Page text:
Tuesday, October 3, 2017

Java Command-Line Interfaces (Part 19): jClap

The focus of this nineteenth post in this series on parsing command line arguments from Java code is jClap (Java Command Line Argument Parser), which should not be confused with the library called JCLAP that was the focus of my previous post in this series. The previous post covered JCLAP 1.4 by Giles Winstanley (snaq.net) whereas this post covers jClap 2.0 by Jan So (extreme_logic).

The "definition" stage is implemented jClap by instantiating an instance of com.extremelogic.common.jclap.Argument and invoking one of the overloaded methods with names addArgument or addBooleanArgument. This is demonstrated in the next code listing (full code in available on GitHub).

"Definition" Stage with jClap

final Argument argument = new Argument(arguments);
argument.addArgument("file", "Path/name of file", true, 1);
argument.addBooleanArgument("verbose", "Enables verbosity", false);

The previous code listing demonstrates providing of long argument names, argument descriptions, whether the argument is required or not, and the number of values expected for the argument. As far as I can tell, there's no way to add a short name (single hyphen and single character) for arguments.

The "parsing" stage is achieved via jClap through invocation of the processArguments() method on the instance of Argument defined in the "definition" stage. This is a single-line call, but does throw the checked exception ArgumentException. This single-line parsing is shown in the next code listing.

"Parsing" Stage with jClap


The "interrogration" stage is achieved with jClap via invocation of the getArgument methods on the instance of Argument that was defined in the "definition" stage. This is demonstrated in the next code listing.

"Interrogation" Stage with jClap

out.println("File path/name is '" + argument.getArgument("file") + "'.");
out.println("Verbosity is set to " + argument.getArgument("verbose"));

jClap also makes it easy to have usage written to standard output by invoking the method displayOptions on the Argument instance that was used throughout this example. This is demonstrated in the next code listing which shows catching and "handling" the checked exception ArgumentException.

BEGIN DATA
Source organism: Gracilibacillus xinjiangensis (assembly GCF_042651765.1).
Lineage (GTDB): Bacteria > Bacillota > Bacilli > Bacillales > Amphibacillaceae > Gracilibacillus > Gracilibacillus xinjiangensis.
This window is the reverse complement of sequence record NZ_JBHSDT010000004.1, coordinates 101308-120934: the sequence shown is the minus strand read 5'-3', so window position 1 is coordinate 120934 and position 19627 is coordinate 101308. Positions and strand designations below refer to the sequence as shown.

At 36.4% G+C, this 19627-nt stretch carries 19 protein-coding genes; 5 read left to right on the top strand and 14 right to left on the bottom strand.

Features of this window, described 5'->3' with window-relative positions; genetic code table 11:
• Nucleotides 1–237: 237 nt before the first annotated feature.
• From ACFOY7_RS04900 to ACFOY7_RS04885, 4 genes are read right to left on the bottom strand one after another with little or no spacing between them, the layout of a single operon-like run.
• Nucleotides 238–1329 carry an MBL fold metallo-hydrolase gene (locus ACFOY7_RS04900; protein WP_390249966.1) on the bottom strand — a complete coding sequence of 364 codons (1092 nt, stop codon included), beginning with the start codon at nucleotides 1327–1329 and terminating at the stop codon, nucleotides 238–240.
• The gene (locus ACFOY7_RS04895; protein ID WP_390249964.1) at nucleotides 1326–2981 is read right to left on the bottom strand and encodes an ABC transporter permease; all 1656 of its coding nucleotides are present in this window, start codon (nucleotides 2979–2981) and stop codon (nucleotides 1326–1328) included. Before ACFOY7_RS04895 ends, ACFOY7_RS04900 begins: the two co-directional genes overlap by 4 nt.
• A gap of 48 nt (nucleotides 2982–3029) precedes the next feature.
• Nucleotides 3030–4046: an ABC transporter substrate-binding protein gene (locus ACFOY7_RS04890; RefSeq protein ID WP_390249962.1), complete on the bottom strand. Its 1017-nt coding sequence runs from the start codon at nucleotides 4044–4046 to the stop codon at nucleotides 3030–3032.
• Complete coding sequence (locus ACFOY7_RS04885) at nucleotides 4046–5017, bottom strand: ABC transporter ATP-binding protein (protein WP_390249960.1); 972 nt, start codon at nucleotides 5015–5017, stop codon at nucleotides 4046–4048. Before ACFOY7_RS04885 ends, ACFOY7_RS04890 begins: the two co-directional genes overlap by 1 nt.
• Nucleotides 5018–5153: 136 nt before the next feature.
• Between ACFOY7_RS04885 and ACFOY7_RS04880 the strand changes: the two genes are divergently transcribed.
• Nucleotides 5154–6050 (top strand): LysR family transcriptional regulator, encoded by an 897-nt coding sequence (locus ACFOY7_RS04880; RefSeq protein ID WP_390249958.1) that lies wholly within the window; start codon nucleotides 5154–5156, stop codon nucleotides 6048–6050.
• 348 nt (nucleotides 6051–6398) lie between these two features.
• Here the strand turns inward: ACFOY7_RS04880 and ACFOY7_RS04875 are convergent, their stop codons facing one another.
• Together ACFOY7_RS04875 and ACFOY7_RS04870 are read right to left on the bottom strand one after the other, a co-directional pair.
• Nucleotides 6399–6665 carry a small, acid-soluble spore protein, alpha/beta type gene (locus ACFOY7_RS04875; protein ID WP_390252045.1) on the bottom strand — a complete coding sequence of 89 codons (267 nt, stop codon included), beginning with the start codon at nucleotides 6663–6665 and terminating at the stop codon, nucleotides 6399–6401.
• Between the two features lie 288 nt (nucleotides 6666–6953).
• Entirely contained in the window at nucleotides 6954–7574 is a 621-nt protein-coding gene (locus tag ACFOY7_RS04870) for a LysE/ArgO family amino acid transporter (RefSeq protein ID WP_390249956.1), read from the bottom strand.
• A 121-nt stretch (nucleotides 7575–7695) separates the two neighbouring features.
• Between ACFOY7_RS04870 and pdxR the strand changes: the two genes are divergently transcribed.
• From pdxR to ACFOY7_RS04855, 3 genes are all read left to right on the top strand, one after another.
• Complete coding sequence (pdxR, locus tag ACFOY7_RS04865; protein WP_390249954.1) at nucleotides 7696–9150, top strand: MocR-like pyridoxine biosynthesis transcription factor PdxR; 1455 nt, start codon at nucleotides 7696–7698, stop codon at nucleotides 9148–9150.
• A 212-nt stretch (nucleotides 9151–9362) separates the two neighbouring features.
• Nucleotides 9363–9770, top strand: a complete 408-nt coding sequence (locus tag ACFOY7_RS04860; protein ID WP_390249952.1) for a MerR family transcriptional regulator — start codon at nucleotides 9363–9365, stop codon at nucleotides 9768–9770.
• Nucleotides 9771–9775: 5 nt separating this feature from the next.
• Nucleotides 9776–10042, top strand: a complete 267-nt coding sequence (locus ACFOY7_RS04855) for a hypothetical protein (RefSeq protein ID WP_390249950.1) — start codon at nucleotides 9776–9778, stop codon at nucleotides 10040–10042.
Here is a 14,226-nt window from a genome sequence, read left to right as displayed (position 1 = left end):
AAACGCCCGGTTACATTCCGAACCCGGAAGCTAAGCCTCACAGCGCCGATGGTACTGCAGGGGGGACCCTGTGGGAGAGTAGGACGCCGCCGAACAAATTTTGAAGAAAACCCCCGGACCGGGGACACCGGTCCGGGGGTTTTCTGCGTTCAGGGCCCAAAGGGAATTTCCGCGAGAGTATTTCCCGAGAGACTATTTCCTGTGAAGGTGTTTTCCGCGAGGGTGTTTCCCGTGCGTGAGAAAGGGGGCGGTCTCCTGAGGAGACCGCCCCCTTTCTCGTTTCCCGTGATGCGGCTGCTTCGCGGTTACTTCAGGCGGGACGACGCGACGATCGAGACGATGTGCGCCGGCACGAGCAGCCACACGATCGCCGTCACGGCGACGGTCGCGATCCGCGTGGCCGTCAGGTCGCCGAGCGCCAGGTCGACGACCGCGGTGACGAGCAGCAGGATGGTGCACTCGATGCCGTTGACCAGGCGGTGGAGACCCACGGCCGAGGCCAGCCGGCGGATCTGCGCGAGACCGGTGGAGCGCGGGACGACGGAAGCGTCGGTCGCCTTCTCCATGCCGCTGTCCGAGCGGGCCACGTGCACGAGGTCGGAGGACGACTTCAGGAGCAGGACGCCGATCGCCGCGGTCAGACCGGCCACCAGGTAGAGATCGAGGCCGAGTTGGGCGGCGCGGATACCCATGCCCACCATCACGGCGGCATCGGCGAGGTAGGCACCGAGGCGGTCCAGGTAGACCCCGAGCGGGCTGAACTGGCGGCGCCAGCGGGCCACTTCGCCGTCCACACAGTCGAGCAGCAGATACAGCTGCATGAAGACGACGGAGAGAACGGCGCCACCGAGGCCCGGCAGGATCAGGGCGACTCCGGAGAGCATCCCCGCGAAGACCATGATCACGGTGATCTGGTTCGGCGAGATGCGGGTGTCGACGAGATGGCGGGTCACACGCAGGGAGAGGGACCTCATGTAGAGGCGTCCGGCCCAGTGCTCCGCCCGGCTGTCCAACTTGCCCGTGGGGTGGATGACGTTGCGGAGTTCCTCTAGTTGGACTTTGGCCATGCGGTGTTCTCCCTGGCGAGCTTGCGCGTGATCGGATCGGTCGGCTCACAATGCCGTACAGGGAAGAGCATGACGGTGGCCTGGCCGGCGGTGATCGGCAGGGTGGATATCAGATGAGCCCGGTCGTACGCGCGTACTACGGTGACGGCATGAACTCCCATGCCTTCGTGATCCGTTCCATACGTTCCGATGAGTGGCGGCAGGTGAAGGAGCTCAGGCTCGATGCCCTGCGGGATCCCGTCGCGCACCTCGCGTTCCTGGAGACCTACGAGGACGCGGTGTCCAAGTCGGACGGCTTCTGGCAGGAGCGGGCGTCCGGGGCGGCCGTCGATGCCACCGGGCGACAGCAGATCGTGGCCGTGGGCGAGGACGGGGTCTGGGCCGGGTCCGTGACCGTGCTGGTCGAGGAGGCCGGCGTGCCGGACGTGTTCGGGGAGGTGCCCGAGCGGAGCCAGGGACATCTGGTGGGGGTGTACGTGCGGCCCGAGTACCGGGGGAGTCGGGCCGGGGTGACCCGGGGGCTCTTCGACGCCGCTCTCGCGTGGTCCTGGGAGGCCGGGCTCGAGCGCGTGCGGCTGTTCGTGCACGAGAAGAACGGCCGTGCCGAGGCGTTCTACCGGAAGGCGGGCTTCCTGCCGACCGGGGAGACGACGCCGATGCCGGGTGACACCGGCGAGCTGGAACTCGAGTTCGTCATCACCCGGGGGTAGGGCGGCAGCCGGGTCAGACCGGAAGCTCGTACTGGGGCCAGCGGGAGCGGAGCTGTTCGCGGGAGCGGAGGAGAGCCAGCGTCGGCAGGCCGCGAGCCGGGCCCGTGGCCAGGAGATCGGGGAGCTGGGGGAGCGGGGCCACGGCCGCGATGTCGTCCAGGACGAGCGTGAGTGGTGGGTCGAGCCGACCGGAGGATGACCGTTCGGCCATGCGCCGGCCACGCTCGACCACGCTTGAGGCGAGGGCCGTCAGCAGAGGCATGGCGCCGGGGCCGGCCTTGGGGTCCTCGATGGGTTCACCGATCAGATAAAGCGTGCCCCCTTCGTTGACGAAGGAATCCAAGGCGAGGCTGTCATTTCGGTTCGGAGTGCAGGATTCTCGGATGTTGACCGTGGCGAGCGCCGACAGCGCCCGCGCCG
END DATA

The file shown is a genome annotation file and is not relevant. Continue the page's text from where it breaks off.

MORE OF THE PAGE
"Usage" in jClap

catch (final ArgumentException argumentException)
        "ERROR: Exception encountered while processing command-line arguments - "
      + argumentException);

Screen snapshots demonstrate the code covered in this post applying jClap to command line processing. The first image depicts the handling of the checked exception ArgumentException when the required --file argument has not been specified and also depicts the usage statement provided by jClap. The second image depicts normal command line processing of the arguments.

There are characteristics of jClap to consider when selecting a framework or library to help with command-line parsing in Java.

  • jClap is open source with an Apache License Version 2.0.
  • The commons-jClap-2.0.0.jar JAR is approximately 15 KB in size and has no third-party library dependencies.
  • It appears to me that jClap only supports "long" argument names with double hyphens.
  • The jClap JAR contains class files compiled with Java SE 6 (Major Version 50) and so should work with Java applications running on a version as old as Java SE 6.
  • All arguments are retrieved from the instance of Argument as Strings (there is no typing of arguments).
  • The jClap JAR also includes a "sample" application (SampleArguments.class) that IDE decompilers (such as IntelliJ IDEA's built-in decompiler and Eclipse's Enhanced Class Decompiler) can decompile to see the type of source code one can write to use jClap.

jClap is a small and easy-to-use library for processing command line arguments from Java that can be used with Java applications running on versions of Java as old as Java SE 6. The library supports long argument names only and returns arguments' values as String type in all cases.

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